Two apostles, Elder Russell M. Nelson and Elder M. Russell Ballard, counseled BYU–Idaho students last week to strengthen their testimonies of the gospel for tough times ahead amid their quest for secular education.
“To build your eternal destiny, you cannot — you must not — limit your lessons only to those lessons that are warped by the world to exclude the truth from God,” said Elder Nelson in last Tuesday’s devotional.
Elder Nelson encouraged students to look for the “bright light of the gospel” while pursuing education in a chaotic world.
“Honor — yes, even demand — the highest expectations from yourself. Pursue your education as a priority of the highest order,” Elder Nelson said. “While you search for education and wisdom … choose carefully what you will learn, whose teachings you will follow and whose purposes you will serve.”
Elder Ballard, accompanied by Elder Robert E. Chambers of the Seventy and Elder Glenn L. Pace of the Seventy, addressed BYU–I students last Saturday in a university fireside held in the John W. Hart Building, just three days after Elder Nelson’s devotional.
“We’re in the last days,” Elder Ballard said. “We have to be so solidly anchored in our testimonies of the gospel of Jesus Christ so that whatever comes around the corner, we will not waffle and question our beliefs.”
Elder Ballard said that secularism is advancing in the world at an accelerated rate and that the signs of the times are becoming more visible.
“[Both the devotional and the fireside] show the emphasis [Church leaders] are putting on us as young people in the Church and about what I need to know to spread the gospel forward,” said Kyle Slaughter, a sophomore studying political science. “They really want us to be prepared. Obviously times are getting worse or at least more ripe for the Second Coming.”
Prior to Elder Ballard’s remarks, Elder Chambers encouraged students to come to know the gospel for themselves to prepare for times of trial.
“Complete conversion will come after trial and testing,” Elder Chambers said.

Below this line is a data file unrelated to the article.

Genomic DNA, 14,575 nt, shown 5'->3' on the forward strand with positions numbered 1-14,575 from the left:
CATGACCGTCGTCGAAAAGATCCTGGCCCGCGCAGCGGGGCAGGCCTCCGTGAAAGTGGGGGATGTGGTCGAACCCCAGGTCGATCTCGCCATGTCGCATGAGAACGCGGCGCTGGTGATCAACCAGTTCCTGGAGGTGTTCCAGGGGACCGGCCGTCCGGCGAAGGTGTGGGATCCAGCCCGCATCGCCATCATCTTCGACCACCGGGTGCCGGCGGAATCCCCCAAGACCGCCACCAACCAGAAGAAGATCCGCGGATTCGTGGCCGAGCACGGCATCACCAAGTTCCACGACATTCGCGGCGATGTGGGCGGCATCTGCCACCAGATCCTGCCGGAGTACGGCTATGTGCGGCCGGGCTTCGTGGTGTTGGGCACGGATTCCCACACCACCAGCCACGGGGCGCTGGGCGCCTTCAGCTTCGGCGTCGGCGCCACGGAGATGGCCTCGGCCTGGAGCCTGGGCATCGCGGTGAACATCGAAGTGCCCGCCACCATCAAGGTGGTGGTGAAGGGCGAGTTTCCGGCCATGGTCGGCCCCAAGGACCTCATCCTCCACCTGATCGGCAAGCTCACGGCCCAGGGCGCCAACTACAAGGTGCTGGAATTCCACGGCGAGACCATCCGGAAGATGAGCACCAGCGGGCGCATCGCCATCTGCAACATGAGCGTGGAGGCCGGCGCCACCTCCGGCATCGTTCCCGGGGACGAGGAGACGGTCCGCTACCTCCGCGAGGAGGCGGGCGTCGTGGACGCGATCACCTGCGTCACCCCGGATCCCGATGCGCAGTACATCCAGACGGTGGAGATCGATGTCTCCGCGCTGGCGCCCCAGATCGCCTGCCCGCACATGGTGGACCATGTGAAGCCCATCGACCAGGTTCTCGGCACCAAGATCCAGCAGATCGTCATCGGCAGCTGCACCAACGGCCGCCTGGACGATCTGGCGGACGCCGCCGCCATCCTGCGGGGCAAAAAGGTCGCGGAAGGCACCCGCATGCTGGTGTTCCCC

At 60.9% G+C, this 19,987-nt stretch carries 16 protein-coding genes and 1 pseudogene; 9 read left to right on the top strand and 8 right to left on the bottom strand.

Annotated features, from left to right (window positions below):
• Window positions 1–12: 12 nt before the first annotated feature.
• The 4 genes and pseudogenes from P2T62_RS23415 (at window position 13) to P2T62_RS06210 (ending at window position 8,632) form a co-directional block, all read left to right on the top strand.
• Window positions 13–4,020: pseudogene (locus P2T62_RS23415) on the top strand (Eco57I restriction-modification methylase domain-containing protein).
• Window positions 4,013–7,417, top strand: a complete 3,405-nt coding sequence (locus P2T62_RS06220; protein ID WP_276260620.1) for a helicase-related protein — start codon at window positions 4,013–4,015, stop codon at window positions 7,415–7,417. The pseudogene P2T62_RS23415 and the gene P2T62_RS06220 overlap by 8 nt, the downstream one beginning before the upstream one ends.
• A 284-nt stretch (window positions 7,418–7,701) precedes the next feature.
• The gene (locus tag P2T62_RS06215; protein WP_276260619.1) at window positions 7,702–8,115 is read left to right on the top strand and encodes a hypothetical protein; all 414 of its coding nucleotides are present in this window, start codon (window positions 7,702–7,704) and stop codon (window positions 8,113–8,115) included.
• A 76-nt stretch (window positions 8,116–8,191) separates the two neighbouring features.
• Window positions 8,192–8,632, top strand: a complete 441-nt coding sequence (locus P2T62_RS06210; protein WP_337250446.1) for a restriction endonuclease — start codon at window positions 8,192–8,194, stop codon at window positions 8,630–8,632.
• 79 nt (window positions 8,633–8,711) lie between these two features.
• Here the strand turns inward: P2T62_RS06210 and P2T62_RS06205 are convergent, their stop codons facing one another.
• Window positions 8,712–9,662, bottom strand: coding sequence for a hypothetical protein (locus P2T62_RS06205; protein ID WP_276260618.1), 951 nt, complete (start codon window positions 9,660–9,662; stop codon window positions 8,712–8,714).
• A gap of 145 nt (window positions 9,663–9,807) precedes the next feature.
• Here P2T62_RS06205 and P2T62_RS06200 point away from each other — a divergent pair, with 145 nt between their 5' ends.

Elder Chambers told students to find their own “sacred grove” where they can kneel before their Heavenly Father and come to know for themselves.
Elder Pace enforced Chamber’s remarks by challenging students to prepare for life and the persecution that comes with the territory of being a Latter-day Saint.
“Our doctrines ring intellectually true,” Elder Pace said. “It is common sense. The beliefs we hold sacred are challenged on every front. Increase your knowledge of the gospel and increase your testimony because it’s going to be challenged.”
Elder Pace told students to stand tall in defending beliefs without getting offensive and to unite with others who share common beliefs.
“[The fireside] was fantastic. All three individuals spoke really frankly and clearly. All the talks were pertinent to all of us. They didn’t beat around the bush,” said Nate Slaughter, a senior studying recreation management.
Elder Ballard described the world as “spiritually ignorant” and told students to step in defending the doctrines of the gospel.
“We have a tremendous responsibility,” Elder Ballard said. “We have to be more aggressive in sharing the gospel with the world. Study and treasure in your hearts the principles of the gospel. Embrace them, live them and defend them, even when it’s hard. Jesus is the Christ. We are on His errands; He lives, we know that. [His errand] is urgent, more urgent than we ever felt before.”